“While young adults certainly like transparent and all-inclusive pricing plans, they are also price-sensitive by necessity,” he says. “The success of Care by Volvo will depend on the overall deal.”
“Simplicity can be wonderful,” he added. “But many younger consumers will balk at the idea of paying more for simplicity and convenience—if only because by necessity they need to be careful how they spend their money.”
Still, Care by Volvo could signal a better alignment between car buying and the incoming wave of self-drive technology, Kim says.
“When autonomous vehicles get here, we can expect that technology to dovetail neatly with the rise of ride-sharing services,” he points out. “Starting in urban centers and then spreading out, within a few decades, we are likely to see a significant decrease in personal vehicle purchases and leases as more and more people will be able to rely on autonomous ride-sharing services.”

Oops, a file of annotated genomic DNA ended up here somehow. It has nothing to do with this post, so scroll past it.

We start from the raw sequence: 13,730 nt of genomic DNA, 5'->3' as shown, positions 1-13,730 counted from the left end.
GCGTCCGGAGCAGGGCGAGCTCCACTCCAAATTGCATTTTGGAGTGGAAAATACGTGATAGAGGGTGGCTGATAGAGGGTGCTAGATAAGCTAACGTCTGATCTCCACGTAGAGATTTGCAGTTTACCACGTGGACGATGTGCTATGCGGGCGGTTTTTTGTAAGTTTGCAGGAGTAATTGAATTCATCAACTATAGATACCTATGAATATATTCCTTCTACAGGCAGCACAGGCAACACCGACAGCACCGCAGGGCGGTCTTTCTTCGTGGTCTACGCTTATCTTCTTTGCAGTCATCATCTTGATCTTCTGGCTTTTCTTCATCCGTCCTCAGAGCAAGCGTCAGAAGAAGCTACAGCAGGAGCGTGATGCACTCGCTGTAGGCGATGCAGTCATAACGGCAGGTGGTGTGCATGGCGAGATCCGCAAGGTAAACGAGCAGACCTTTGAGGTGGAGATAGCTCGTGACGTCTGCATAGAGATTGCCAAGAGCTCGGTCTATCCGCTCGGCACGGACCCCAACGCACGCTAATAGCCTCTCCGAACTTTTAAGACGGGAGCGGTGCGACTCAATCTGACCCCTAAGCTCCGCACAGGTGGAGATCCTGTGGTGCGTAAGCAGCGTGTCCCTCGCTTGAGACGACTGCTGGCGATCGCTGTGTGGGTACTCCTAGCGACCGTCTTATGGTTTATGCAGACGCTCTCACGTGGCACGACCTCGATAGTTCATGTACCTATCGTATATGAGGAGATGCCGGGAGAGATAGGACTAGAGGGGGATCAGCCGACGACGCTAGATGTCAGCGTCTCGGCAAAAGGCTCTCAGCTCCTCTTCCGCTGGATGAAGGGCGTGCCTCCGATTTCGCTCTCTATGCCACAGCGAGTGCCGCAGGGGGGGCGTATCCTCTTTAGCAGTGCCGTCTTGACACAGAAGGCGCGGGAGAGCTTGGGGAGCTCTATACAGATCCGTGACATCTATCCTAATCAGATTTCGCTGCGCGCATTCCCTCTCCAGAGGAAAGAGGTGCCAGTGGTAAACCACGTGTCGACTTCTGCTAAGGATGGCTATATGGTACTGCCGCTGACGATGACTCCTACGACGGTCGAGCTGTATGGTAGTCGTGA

What Others Offer
Volvo isn’t the only automaker to develop alternatives to traditional purchase or lease options.
BMW: BMW’s Flexible Mobility Program offers owners of the i8 plug-in hybrid sports car or the i3 electric-powered hatchback 14 days of complimentary access to gas- or diesel-powered BMW vehicles per year. The idea is that those models will offer owners a longer range than their electrified cars might get. The program is free to any i3 or i8 owner.
Hyundai: In California only, Hyundai’s Ioniq Unlimited+ program offers three flat monthly rates for the three trim levels of the full-electric version of the Ioniq.
Pricing ranges from $275 per month for the Base model to $305 for the Limited and $375 for the Limited Ultimate. The subscriptions last for 36 months, annual mileage is unlimited, and an initial deposit of $2,500 is required. It also includes maintenance for the full three years and charging for up to 50,000 miles over the three years.
There is no traditional lease program for them. California residents who choose to can buy one outright (the starting MSRP is $29,500), and they’re eligible for the federal tax credit for electrified vehicles; subscribers are not, Hyundai says.